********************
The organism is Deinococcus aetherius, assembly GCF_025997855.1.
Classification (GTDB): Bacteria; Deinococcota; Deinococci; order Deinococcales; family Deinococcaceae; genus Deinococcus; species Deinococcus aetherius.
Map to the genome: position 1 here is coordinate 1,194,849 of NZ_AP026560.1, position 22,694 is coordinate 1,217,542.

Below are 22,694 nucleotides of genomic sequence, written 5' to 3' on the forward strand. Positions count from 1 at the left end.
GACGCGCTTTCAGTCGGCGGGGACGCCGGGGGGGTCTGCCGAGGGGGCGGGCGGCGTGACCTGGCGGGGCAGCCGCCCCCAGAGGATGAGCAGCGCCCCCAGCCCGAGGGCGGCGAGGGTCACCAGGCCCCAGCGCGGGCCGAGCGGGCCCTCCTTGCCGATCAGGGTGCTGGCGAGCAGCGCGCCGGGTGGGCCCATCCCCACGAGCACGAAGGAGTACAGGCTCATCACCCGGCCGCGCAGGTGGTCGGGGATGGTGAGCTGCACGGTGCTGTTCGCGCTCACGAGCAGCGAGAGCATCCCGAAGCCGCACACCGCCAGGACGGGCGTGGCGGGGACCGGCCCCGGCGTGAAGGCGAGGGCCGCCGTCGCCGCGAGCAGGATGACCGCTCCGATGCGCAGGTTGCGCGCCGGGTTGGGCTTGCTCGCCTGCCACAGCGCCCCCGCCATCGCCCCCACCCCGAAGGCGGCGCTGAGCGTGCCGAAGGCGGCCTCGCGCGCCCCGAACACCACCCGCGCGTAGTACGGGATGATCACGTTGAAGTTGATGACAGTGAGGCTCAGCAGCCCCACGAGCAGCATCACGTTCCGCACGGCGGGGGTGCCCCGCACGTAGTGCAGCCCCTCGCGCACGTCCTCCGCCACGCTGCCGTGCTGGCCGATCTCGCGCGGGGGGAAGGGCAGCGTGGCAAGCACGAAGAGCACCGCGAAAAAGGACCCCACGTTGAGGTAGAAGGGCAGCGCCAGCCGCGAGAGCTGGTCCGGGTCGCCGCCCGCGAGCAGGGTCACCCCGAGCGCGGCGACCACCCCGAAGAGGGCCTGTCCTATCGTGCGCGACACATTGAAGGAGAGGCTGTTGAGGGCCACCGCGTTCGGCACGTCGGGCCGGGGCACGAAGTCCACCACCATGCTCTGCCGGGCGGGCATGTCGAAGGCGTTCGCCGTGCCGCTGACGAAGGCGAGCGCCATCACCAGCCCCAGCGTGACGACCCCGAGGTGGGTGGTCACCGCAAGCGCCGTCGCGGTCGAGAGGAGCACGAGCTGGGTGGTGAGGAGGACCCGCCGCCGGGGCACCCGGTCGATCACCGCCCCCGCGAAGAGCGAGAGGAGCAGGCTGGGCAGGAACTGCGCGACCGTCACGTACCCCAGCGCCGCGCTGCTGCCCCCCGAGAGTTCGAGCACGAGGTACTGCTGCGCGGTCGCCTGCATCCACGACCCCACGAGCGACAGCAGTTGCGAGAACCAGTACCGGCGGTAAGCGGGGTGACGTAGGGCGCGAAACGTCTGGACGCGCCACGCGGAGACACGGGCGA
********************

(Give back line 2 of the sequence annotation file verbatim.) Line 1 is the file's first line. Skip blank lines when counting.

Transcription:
Classification (GTDB): Bacteria; Deinococcota; Deinococci; order Deinococcales; family Deinococcaceae; genus Deinococcus; species Deinococcus aetherius.